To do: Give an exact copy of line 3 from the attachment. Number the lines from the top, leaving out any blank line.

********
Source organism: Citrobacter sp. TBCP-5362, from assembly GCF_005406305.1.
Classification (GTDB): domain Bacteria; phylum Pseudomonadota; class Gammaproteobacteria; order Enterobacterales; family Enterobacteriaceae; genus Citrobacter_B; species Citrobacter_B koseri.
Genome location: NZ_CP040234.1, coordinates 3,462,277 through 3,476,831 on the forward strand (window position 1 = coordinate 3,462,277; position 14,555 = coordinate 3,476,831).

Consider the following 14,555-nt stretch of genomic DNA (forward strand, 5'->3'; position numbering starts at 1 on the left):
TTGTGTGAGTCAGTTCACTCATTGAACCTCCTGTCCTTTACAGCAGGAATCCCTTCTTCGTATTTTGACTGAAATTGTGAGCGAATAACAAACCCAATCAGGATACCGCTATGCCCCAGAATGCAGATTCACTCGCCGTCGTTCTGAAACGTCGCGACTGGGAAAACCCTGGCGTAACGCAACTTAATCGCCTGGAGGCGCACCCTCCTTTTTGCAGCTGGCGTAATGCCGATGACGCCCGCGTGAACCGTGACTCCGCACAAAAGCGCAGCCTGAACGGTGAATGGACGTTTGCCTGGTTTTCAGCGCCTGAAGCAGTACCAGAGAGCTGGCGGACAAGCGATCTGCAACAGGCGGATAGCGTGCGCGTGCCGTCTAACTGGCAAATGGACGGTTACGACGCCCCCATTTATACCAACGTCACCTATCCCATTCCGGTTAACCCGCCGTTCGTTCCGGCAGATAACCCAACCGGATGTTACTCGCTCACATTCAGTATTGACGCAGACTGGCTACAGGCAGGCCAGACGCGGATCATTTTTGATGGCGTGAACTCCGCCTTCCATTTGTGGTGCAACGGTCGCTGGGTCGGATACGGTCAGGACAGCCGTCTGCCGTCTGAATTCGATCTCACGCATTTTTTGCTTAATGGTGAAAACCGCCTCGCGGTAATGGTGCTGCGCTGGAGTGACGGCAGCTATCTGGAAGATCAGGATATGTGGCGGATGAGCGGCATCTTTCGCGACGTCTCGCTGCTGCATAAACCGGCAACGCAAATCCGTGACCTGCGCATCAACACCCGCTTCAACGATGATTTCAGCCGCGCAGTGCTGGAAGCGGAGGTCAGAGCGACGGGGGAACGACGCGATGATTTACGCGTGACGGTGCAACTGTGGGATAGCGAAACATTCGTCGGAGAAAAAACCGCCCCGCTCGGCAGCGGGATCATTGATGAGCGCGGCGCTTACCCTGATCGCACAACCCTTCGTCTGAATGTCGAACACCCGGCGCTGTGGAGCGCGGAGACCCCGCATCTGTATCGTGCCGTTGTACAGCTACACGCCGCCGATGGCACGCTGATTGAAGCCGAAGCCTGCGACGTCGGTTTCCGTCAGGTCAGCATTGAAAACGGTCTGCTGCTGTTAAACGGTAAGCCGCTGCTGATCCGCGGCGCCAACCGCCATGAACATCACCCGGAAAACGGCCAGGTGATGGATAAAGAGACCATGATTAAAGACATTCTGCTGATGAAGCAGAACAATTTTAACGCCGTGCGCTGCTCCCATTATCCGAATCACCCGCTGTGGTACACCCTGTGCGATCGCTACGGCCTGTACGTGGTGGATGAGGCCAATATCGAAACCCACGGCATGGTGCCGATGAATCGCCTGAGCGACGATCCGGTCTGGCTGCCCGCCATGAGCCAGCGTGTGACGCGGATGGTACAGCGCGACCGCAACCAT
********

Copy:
Genome location: NZ_CP040234.1, coordinates 3,462,277 through 3,476,831 on the forward strand (window position 1 = coordinate 3,462,277; position 14,555 = coordinate 3,476,831).